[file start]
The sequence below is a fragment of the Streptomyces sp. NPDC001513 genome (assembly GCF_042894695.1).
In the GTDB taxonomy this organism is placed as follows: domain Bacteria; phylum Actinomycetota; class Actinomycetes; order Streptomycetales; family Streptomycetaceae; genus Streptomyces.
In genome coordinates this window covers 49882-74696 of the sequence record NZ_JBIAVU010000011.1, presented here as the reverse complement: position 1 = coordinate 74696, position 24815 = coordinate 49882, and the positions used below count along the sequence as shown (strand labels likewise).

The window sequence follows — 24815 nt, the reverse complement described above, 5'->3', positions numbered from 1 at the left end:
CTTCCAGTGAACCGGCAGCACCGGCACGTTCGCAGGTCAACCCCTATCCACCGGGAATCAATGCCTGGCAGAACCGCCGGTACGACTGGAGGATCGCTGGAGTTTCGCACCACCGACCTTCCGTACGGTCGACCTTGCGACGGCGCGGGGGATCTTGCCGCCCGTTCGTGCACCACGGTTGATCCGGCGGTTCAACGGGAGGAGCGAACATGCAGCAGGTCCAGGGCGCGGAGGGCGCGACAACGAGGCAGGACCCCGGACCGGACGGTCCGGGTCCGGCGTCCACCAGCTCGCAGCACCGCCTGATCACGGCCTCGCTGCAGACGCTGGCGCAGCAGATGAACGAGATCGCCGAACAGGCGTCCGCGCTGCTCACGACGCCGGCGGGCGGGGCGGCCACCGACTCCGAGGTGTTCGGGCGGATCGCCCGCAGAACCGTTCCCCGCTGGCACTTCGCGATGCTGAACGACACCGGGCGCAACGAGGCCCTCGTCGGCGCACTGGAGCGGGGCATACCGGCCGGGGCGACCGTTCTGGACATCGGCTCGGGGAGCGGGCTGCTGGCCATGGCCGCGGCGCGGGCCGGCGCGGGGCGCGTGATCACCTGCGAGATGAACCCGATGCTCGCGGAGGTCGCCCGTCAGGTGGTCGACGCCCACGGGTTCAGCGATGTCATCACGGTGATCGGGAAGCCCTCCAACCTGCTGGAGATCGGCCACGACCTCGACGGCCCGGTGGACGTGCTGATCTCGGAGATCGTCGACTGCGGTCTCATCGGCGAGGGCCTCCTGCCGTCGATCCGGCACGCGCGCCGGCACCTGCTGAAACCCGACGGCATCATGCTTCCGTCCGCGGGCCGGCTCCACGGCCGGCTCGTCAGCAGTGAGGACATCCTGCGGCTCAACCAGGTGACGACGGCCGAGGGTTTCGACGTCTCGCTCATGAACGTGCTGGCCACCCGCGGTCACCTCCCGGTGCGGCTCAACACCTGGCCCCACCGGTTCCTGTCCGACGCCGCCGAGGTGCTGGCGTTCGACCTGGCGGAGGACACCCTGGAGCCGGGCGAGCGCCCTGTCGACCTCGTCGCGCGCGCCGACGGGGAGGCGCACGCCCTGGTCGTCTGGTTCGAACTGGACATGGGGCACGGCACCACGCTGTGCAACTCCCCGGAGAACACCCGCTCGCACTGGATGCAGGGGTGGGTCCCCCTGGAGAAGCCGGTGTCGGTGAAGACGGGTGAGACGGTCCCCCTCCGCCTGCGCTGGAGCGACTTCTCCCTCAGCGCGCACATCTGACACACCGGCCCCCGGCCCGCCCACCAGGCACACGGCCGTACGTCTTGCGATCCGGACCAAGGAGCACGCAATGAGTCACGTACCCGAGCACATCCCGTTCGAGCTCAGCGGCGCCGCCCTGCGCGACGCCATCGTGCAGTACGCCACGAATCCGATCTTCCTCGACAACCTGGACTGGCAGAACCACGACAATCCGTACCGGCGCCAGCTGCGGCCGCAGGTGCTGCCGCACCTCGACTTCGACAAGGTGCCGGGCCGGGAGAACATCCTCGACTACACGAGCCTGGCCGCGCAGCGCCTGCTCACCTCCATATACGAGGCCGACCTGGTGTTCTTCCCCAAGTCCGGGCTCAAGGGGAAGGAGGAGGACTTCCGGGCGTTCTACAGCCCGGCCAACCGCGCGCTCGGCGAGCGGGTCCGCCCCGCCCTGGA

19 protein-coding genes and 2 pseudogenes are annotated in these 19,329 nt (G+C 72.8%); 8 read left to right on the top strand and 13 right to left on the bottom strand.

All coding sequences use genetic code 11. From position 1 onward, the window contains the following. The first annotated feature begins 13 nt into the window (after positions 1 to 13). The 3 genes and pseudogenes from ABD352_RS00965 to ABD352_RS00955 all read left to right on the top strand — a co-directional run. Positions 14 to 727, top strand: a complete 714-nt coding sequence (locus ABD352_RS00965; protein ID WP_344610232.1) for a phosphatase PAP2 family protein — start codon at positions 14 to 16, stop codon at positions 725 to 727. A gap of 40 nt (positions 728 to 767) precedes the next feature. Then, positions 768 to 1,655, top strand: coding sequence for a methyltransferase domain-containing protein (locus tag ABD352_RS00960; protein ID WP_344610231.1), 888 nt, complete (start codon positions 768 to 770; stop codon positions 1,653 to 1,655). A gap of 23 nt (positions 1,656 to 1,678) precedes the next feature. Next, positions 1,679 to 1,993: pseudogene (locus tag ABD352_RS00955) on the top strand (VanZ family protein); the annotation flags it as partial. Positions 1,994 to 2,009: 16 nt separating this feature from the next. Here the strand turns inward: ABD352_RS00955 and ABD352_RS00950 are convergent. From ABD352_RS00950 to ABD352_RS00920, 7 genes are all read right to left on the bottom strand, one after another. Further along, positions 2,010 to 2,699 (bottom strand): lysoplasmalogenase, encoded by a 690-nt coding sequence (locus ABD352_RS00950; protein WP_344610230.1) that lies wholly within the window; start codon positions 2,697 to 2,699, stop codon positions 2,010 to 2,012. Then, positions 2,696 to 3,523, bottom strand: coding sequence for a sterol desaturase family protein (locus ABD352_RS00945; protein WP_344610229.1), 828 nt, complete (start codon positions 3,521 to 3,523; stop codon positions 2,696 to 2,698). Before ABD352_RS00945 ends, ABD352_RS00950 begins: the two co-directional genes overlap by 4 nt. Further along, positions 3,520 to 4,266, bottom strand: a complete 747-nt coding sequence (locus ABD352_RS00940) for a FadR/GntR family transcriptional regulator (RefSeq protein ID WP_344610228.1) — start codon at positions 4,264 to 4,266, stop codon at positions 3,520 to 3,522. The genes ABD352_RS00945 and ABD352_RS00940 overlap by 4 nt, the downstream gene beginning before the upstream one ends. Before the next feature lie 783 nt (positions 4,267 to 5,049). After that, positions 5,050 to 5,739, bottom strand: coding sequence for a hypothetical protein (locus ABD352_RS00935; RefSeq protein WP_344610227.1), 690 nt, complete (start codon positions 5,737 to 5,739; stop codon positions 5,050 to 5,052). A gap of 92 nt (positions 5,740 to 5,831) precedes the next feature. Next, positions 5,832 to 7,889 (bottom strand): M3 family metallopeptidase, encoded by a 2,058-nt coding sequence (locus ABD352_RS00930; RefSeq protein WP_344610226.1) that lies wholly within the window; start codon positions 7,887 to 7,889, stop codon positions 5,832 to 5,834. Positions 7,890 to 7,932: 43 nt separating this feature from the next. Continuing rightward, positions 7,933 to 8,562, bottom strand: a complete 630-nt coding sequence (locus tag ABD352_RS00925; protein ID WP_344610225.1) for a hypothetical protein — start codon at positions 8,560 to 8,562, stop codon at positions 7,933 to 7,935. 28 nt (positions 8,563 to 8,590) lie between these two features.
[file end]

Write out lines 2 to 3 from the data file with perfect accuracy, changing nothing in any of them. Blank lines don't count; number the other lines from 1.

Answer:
In the GTDB taxonomy this organism is placed as follows: domain Bacteria; phylum Actinomycetota; class Actinomycetes; order Streptomycetales; family Streptomycetaceae; genus Streptomyces.
In genome coordinates this window covers 49882-74696 of the sequence record NZ_JBIAVU010000011.1, presented here as the reverse complement: position 1 = coordinate 74696, position 24815 = coordinate 49882, and the positions used below count along the sequence as shown (strand labels likewise).